What Are the Costs of a Bad Hire?
The costs of a bad hire can be tremendous. According to the U.S. Department of Labor in 2021, the financial costs can be up to $240,000. Earlier DoL research showed the financial costs can be up to 30% of that hire’s first-year earnings. And that’s not including how hiring the wrong candidate for a job can incur setbacks in time, productivity, and quality of company teamwork.
It’s always best to remove a bad hire as soon as you’ve assessed their poor quality. They can cost companies untold thousands of dollars if kept on the payroll.
There are signs you can learn to spot early on that suggest poor candidate performance. But even before that, you can take action to reduce the odds of hiring the wrong candidate. Know the risks you take with a bad hire and strategies to avoid a costly hiring decision.
What Are Some of the Consequences of a Bad Hire?
The hiring process is an expensive one, even if everything goes right. The Human Capital Benchmarking Survey has found that the average hire costs $4,700. That includes the roughly 42 days it usually takes to find the right candidate and factors in the average annual turnover rate of 19%.
Imagine how that price increases when a new hire turns out to be a problem that takes time, energy, and money to solve. Beyond the cost of simply hiring a candidate and eventually letting them go, retaining a bad hire can cost you in several ways.
Loss of Productivity
Bad hires can incur costs at the company’s expense in many ways, but none more evident than lost productivity.
Running a company effectively always entails managing multiple tasks simultaneously. You need dedicated, innovative, hardworking people in roles that suit their skills, and these team members need to mesh and work well together. It’s a difficult balance to strike, and if you’ve ever struck it, you know how terrifying the process of breaking it is.
That’s precisely what a bad hire can do: disrupt workflow with poor or lazy performance, interrupt normal daily operations with needless questions and requests, and cause strife and division amongst teams who once worked harmoniously.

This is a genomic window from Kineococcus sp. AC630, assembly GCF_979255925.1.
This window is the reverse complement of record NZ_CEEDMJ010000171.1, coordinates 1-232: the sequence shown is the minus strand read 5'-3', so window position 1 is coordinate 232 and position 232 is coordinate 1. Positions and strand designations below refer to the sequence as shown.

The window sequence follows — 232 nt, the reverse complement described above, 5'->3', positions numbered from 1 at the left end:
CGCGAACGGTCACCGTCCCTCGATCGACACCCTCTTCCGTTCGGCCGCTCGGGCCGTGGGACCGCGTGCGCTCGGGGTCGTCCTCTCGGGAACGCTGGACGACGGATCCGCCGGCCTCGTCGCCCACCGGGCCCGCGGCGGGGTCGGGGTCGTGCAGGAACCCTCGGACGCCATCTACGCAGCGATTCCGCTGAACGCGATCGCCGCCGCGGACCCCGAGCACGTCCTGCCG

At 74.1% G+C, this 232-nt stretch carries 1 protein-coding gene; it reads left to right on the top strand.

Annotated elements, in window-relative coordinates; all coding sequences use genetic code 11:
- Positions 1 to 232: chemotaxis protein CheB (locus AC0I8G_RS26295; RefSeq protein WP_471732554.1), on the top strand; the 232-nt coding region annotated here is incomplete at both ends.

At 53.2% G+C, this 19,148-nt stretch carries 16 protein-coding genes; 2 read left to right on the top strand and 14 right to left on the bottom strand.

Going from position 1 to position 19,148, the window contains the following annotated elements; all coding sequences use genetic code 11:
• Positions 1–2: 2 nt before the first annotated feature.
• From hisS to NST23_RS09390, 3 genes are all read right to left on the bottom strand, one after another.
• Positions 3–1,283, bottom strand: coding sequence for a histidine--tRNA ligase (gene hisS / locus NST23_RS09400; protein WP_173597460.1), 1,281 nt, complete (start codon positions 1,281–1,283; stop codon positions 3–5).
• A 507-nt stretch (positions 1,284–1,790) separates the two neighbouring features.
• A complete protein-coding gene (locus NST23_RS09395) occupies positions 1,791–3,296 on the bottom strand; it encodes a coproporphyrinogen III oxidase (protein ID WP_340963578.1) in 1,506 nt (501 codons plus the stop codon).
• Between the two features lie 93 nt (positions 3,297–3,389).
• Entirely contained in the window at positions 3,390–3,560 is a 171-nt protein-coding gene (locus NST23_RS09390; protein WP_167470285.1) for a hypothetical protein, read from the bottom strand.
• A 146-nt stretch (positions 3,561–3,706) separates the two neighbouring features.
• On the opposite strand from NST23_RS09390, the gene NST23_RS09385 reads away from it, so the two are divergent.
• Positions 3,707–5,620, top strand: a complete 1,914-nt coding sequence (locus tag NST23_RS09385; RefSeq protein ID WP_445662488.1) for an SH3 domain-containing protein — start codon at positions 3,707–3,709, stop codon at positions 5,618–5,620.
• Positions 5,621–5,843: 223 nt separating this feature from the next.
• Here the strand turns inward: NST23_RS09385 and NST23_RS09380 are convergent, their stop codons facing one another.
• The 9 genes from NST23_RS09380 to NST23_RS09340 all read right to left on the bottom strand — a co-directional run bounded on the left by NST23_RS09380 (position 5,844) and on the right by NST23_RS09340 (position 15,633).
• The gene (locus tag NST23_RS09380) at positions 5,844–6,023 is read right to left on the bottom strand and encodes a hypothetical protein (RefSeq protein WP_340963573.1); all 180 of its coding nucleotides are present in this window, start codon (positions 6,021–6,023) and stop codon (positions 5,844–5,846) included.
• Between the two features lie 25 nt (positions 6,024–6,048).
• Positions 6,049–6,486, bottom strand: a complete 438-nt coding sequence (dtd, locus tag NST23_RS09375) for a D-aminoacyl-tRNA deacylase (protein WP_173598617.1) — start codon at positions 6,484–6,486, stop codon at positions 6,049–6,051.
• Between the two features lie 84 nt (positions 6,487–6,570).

If they’re at the management level, a bad hire can make your best, most loyal employees leave in droves. It creates a domino effect that makes your productivity levels plummet.
Building a core roster of loyal clients is one of the most challenging parts of running any business—and one of the most crucial. Even if a bad hire doesn’t work in a client-facing role, they can still jeopardize your company’s good standing with your clients by causing delays in project submission and turning over sloppy work.
A damaged reputation with one client can go a long way toward damaging your standing with all your clients. It is a very serious potential cost of hiring the wrong candidate.
Time and Money on Advertising
A Leadership IQ study found that 46% of new hires failed during their 18-month evaluation. Of course, every company has different criteria for “failure” and “success,” and a lot can change in 18 months. Sometimes, it’s a company’s fault for mishandling a good hire.
But imagine all the time and money you spend on advertising for open roles, and multiply it by all the candidates you may have to re-advertise for if they turn out to be poor fits. Creating job descriptions, scouring internal referral lists, researching job sites, and creating a sorting system for all the applications are part of advertising for a single role. It’s too much work to replace a candidate who won’t even work out.
After the advertising stage comes the recruiting stage: interviews, meetings about interviewees, background checks, contacting references, onboarding, and training.
Recruitment takes the most time and money of the entire hiring process. Learning to spot bad candidates from the start will result in a significant cost savings.